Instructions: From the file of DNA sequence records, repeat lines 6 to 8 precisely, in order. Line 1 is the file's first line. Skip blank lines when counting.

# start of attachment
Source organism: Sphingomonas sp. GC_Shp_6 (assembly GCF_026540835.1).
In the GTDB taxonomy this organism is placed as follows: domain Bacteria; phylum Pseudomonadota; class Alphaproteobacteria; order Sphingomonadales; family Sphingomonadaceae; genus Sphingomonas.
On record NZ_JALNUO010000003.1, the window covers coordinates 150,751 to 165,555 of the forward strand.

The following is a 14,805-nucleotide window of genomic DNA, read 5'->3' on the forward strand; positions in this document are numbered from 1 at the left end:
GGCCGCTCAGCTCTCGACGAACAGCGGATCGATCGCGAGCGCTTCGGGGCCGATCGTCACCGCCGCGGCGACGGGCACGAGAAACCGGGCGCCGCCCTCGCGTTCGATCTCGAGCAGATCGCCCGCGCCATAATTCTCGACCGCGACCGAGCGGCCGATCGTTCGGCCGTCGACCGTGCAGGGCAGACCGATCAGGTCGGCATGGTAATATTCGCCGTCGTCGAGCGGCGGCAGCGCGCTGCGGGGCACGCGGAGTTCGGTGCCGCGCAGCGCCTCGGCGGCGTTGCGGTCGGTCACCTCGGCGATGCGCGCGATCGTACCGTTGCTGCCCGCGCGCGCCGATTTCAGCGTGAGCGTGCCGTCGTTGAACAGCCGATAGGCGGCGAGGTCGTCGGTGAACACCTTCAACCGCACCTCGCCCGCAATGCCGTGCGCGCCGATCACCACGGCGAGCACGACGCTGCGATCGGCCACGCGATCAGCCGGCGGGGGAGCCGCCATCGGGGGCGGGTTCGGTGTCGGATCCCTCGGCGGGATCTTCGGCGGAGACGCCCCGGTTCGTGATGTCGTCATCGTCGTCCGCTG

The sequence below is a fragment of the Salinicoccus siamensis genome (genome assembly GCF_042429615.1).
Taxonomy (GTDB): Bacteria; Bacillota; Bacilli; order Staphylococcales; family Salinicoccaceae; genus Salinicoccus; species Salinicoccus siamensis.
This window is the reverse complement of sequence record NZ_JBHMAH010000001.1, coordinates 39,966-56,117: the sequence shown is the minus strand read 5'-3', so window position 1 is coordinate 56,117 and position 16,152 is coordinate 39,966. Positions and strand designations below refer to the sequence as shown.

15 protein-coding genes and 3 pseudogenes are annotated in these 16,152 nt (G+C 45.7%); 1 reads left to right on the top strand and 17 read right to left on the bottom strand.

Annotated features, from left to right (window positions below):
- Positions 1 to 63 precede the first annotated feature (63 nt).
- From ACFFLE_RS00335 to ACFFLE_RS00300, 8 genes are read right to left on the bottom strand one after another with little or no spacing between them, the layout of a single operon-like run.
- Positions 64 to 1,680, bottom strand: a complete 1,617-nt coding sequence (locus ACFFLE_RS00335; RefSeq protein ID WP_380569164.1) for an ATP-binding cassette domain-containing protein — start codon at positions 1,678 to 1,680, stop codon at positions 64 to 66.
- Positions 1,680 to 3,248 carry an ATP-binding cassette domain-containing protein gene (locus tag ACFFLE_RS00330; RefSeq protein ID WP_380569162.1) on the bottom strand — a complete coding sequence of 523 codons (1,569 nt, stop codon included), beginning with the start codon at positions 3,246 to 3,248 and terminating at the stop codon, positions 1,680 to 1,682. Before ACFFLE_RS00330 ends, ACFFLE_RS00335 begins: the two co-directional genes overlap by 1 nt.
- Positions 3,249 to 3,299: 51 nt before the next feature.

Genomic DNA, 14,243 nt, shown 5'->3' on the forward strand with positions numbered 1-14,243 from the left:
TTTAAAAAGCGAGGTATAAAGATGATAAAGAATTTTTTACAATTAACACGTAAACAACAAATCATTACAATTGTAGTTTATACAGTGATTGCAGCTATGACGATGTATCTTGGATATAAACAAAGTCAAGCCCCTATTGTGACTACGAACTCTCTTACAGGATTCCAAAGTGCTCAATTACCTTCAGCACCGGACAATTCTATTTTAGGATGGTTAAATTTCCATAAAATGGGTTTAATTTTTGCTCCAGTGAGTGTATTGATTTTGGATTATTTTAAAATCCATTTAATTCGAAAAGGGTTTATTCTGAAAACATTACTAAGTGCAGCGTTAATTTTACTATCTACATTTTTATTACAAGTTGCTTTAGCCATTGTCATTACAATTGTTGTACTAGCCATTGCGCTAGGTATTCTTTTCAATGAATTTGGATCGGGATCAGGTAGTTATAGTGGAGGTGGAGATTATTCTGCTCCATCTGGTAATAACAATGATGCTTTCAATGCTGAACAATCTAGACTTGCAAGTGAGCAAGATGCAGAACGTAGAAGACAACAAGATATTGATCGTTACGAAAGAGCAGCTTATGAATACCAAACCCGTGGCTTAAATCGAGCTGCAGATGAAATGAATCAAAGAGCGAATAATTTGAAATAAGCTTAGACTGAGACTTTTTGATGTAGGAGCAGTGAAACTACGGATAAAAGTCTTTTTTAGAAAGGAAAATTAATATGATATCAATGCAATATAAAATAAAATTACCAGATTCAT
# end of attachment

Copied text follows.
The sequence below is a fragment of the Salinicoccus siamensis genome (genome assembly GCF_042429615.1).
Taxonomy (GTDB): Bacteria; Bacillota; Bacilli; order Staphylococcales; family Salinicoccaceae; genus Salinicoccus; species Salinicoccus siamensis.
This window is the reverse complement of sequence record NZ_JBHMAH010000001.1, coordinates 39,966-56,117: the sequence shown is the minus strand read 5'-3', so window position 1 is coordinate 56,117 and position 16,152 is coordinate 39,966. Positions and strand designations below refer to the sequence as shown.